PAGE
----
I made a thread about entities
a while ago, and ended up using Artemis
. Now, I'm not going to say a component based system solves all your problems instantly, but you might want to consider using it depending on what you're planning to do.
The problem with inheritance is that you might want many different combinations of properties in many different object types. Consider this strategy game example:
- You have a worker unit. He has no weapon, but he can move.
- You have a turret unit. It has a weapon, but it cannot move.
This is easy to implement. Just create a Worker class and a Turret class and have them both extend AbstractEntity. The problem arises when you want to implement a warrior unit. He has a weapon, AND he can walk. Now, you cannot have him extend both Worker and Turret, so you can either make the Warrior class a "attacking Worker", a "moving Turret" or a whole new class. All 3 possibilities are introduce lots of problems. The first two simply go against the definition of their super classes + other problems, while the last one requires lots of duplicate code from both Turret and Worker. One solution to the problem is to restructure the whole object hierarchy, and make a MovingEntity class that extends AbstractEntity.
Entity - AbstractEntity - MovingEntity - Worker
| + Warrior
This doesn't solve the duplicate attack code between the Turret and the Warrior though, but the real problem is that it is extremely time consuming to do this restructure every time you want to add a new object type that shares some properties with other classes. What about an Archer class? A Mage class? It got extremely hard to keep it all manageable for me.
Component based systems differ a lot from hierarchical systems. Instead of having a base class which all objects extend, you have a single Entity class. This Entity class basically only keeps a list of "components" which are properties that the object has. The logic code can either be inside the Components (every Component has an update(delta) function) or in a separate class.
The idea is then to define the different components and compose different object types. To continue the above example, we could use the following components:
- Position: Keeps the position of the object as doubles (double x, y;). All objects will probably have this.
- Movement: Keeps the data needed for movement. This is highly dependent on the game type. In a physics simulation, you could keep the x and y velocity. You could also keep a target position and move towards it.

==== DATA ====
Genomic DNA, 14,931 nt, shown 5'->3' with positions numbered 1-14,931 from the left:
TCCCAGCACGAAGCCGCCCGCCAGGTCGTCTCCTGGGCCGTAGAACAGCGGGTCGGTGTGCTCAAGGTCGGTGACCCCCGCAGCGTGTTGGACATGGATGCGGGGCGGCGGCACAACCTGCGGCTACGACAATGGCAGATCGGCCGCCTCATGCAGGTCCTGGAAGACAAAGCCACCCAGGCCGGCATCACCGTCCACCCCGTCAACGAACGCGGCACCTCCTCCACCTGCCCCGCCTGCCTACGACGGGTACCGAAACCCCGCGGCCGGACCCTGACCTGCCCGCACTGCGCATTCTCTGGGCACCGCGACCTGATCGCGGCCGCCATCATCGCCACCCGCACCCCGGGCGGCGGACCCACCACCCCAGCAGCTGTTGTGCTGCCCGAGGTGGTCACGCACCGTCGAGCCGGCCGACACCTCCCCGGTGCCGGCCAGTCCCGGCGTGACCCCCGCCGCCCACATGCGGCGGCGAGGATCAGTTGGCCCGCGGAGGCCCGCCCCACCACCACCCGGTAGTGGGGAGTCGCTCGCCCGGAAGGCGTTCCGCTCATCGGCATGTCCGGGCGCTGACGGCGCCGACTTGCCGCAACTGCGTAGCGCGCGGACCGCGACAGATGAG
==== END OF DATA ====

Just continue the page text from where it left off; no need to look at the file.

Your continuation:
- Attacking: The ability to attack other units. Can contain damage, attack range, attack type, which targets it can attack, e.t.c.
With only these 3 components, we can easily implement the first 2 objects above:
- Worker = Position + Movement
- Turret = Position + Attacking
The final Warrior objects actually becomes just as simple and doesn't require any restructuring:
- Warrior = Position + Movement + Attacking
Now you might obviously need custom AI for each unit type, but it's easier to reuse components between unit types in my opinion. I am not saying that component based systems are better for every single situation, but I've found it easier and most importantly faster to work with. The choice is definitely up to you, though. You could go for either a hierarchical or a composition system, or even a hybrid solution, where some things are kept in components and other in classes extending Entity. You could remove the dynamic list from the Entity and instead add a little composition to solve a problem in a hierarchical system. A new example then: You have an infantry unit and a tank unit. Both have weapons, armor and the ability to move, but they move very differently as one is a vehicle. You could have a CombatUnit which extends AbstractEntity with all the stuff that is common over these units, but have a Movement component field that controls the unit's movement. It works just as well as a pure component system, but might be easier and faster to implement than a pure component based system.
Composition systems obviously have problems that hierarchical systems do not have. The biggest problem is probably the insane dependencies you might end up with. Maybe your Movement component's update() function needs to know where to go, and this depends on which components the object has. If it has an Attacking component too, it should run towards the nearest unit, but if it has an X component, it should do Y, e.t.c. Just like a hierarchical system has problems with getting the right combination of properties for a specific object type, component systems have the problem of spaghetti-like component structure where every component depends on every other component. This is obviously something you want to avoid at all cost.
Like I wrote above, I still decided to use Artemis (a component based system) for my strategy game. It has a last little quirk though; the logic is not inside the components. They only store data. I then have separate EntitySystem (as they are called in Artemis) which provide a list of matching Entities given certain component requirements. This obviously doesn't remove component dependencies, but it makes them a lot more manageable. Personally I think the code is more understandable and elegant.
TL;DR: Some tips/rambling on pros and cons of a hierarchical system and a composition based system.